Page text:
Electric Vehicles providing challenges and opportunities for utilities
This article first appeared in Energy Central
Transportation is continually moving towards electrification. Two million electric vehicles (EVs) were sold in 2018. Forecasts predict EV sales to reach 10 million vehicles annually by 2025, and 28 million by 2030. With the extraordinary increase in EVs, there will need to be charging infrastructure to accommodate these vehicles and reduce customer range anxiety. Publicly accessible charging stations will need to be supplied with appropriate connections and necessary electrical circuit capacity to integrate them into the distribution grid. This will obviously create challenges, but also opportunities, for electric utilities. With charging networks still in their relative infancy, we believe now is the time for utilities to develop a strategy as to how they can accommodate the increase and position themselves as the trusted provider to benefit from the need for EV charging.
New load growth challenges and opportunities for utilities
Historically, load growth was the top priority of electric utilities. In this case, integrating EV charging networks new load will be more challenging than adding traditional load growth entities (residential/commercial establishments) in the past. Charging stations will have different peak load profiles than previous historical trends of common residential or commercial load profiles. Peak demand will occur in discreet pocket sections on the distribution grid, driven by customers’ daily commutes, demographics, and retail charging options providing different profiles, demand curves, and input into the localized network peaks. The distribution grid will need to be more flexible than ever before, which will lead to investment opportunities for the utility when upgrading and enabling this flexibility. These investments can be direct contributors to increased reliability and customer satisfaction overall, through new automated switching devices, upgraded sensors and communication equipment, advanced metering infrastructure, and enhanced operations and monitoring software. Established grid flexibility will enable and facilitate the growth of the EV industry and market penetration, enhancing how a utility can capitalize on EV opportunities and satisfy customer needs.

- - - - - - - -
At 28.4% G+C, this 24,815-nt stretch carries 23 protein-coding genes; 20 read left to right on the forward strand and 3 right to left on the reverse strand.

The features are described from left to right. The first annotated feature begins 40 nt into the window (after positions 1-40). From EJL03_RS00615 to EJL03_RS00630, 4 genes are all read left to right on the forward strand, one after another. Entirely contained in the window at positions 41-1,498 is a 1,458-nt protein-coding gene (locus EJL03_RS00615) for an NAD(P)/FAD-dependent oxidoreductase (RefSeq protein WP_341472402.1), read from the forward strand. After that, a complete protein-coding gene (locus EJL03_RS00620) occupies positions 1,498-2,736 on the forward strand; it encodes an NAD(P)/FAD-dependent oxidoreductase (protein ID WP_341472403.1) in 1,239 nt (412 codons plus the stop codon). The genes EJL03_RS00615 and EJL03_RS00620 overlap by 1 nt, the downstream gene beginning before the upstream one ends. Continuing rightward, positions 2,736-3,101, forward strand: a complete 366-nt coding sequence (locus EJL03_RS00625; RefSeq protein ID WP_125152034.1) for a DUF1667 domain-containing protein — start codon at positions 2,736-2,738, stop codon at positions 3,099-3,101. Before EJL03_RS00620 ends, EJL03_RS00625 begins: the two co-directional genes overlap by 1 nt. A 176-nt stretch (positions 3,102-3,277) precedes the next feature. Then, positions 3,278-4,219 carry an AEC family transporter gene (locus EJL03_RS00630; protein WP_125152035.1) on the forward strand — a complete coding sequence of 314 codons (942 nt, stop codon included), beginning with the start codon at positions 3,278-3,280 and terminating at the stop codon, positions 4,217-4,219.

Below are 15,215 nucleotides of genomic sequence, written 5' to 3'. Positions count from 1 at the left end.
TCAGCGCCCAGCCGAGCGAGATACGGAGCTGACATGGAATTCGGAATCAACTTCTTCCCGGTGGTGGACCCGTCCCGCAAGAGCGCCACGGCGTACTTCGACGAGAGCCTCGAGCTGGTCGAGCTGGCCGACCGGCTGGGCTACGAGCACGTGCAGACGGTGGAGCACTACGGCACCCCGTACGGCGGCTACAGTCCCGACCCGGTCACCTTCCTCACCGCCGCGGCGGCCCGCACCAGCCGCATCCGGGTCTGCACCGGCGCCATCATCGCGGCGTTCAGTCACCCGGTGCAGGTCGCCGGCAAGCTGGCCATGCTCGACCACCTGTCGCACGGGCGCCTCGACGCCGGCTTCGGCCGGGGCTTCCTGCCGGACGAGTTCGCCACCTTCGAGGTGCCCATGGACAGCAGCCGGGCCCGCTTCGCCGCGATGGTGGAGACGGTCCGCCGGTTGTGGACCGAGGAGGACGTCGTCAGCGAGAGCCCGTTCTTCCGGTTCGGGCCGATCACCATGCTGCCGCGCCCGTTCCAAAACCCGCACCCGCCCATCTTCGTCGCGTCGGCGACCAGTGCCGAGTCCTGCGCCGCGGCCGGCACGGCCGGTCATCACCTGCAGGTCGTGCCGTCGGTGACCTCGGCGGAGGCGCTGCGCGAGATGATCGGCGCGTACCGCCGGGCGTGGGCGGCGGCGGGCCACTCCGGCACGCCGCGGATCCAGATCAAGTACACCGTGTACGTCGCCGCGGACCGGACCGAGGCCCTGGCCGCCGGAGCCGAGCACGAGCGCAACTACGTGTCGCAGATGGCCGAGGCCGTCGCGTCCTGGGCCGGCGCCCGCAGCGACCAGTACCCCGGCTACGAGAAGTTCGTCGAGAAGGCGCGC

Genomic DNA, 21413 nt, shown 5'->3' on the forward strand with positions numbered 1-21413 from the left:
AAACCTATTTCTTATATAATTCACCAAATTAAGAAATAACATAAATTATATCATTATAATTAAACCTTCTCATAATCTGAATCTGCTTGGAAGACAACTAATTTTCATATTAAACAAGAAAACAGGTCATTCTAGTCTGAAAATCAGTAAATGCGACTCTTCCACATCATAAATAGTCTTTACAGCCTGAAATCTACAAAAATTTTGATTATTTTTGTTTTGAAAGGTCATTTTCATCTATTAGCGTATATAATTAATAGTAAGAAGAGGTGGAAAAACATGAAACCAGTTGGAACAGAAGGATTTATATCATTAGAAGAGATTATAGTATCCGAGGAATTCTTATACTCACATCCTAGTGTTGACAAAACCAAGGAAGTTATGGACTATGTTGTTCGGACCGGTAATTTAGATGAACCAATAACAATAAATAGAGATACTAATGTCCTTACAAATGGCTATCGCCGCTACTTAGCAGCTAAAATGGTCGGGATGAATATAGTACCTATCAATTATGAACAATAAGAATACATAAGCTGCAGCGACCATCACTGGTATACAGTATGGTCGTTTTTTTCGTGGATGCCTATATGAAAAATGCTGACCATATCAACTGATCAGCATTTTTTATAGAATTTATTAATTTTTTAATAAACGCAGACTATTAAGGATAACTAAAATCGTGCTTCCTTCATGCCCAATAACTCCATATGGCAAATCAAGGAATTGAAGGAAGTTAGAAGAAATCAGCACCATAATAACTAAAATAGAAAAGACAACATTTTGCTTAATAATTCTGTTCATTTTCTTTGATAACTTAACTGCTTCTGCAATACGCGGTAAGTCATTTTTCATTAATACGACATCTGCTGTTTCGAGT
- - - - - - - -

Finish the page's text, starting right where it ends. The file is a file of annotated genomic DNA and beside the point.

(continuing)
Further, building in this flexibility can allow the utility to utilize EVs themselves to aid in the management of peak loads and area outages via vehicle to grid (V2G) discharging. An unused and charged EV can be used as a small generation device by discharging the stored energy back into the grid. This strategy will help enable carbon reduction goals, objectives that many utilities already have in place, and drive brand loyalty for other services that utilities provide.
New rate making opportunities